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A lot of my family is concerned about a future insulin shortage and it's reported that this shortage is growing. When I read articles from Harvard about it, they imply it's pure greed:

There are no generic insulins. Over the past twenty years, prices for the most commonly prescribed “analog” insulins have risen from about $20 per vial to well over \$250 per 10 mL vial, an over 700% increase after accounting for inflation. In contrast, insulin today costs roughly five dollars per vial to produce. With deductibles far outpacing wages, insulin has become unaffordable even for well-off Americans.

If it costs us 5 dollars to produce, why don't we all start insulin companies and sell it for $15, attracting all the business (as well as popularity since we have better prices). Is greed really the issue, or is there another economic explanation, like the resources involved in insulin-making are in a shortage? Or the regulation of producers? Or the possible lawsuits producers face if they make a mistake?

It sounds like anyone could compete against these greedy companies and put them out of business. What am I missing?

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You are missing patents.

I recommend reading the paper "Why Is There No Generic Insulin? Historical Origins of a Modern Problem" by doctors Greene and Riggs.

...high costs of pharmaceutical research and development are often invoked to justify the high price tags of new medications. Although the price point of effective new drugs — from hepatitis cures to new agents for heart failure — may initially be out of reach for many patients, market laws predict that drugs with strong demand should become more accessible after market exclusivity ends and generic competition begins. Since 1984, when the Drug Price Competition and Patent Term Restoration Act was passed, pharmaceutical innovation and access have been balanced on that premise: innovative drugs are rewarded with high prices during their window of patent protection, and generic competition reduces prices thereafter.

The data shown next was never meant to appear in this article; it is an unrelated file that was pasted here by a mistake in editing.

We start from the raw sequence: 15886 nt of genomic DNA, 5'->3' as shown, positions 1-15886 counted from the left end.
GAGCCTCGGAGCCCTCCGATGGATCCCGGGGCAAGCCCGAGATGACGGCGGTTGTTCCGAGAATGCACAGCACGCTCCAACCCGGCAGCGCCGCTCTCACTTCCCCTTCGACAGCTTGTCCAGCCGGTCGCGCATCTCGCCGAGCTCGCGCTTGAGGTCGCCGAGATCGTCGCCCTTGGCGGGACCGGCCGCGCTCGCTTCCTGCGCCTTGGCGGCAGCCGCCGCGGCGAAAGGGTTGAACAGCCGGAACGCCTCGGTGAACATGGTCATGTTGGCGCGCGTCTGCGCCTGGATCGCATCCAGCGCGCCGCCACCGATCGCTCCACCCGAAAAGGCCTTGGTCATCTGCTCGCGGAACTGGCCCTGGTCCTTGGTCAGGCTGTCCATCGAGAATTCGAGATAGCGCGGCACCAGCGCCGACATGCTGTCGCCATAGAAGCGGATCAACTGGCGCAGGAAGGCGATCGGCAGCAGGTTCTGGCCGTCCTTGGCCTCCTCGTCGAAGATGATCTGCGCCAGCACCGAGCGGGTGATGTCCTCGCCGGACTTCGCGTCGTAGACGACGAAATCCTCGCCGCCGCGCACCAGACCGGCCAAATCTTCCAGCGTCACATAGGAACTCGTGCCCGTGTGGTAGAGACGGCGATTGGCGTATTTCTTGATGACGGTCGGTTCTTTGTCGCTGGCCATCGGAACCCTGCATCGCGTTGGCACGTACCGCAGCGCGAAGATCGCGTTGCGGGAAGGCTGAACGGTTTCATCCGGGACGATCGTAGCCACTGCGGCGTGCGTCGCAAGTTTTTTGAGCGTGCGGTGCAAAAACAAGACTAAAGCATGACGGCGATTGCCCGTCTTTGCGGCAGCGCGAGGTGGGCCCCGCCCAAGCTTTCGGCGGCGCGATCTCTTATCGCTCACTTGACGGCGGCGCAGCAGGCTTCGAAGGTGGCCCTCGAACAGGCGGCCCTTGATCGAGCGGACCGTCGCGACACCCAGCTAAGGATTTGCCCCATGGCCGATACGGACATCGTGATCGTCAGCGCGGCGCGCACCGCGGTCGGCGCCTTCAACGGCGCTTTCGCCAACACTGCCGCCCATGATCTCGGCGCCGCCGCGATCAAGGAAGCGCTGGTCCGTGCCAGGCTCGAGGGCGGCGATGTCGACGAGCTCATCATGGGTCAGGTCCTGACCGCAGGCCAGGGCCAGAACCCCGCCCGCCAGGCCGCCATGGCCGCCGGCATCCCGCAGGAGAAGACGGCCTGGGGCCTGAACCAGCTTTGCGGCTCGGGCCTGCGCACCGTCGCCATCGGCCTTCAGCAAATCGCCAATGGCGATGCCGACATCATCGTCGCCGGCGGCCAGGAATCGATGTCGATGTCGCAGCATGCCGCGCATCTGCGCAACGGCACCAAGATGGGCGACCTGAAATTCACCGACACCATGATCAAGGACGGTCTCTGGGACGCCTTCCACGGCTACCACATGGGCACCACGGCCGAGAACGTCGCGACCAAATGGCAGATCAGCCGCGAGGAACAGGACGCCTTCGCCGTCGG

[...] incremental innovation has repeatedly precluded the formation of a generic insulin industry in North America when earlier patents expired. The history of insulin hasn’t followed the standard chronology of pharmaceutical innovation, in which patent monopolies predictably give way to generic competition.
Viewed in historical perspective, insulin is not a single entity but a family of related products that has evolved through incremental improvements. Subsequent iterations of insulin represented actual innovations, each one being safer, more effective, or more convenient than its predecessor. And yet after generations of incremental innovation, insulin may be no more affordable than it was when the original patent holders sold their stake for $1 to ensure access to this essential medicine.
Pharmaceutical-industry analysts have described a repatenting tactic called evergreening, in which a series of related patents — often on metabolites or optical isomers — extend the life of a product after initial patent expiration.

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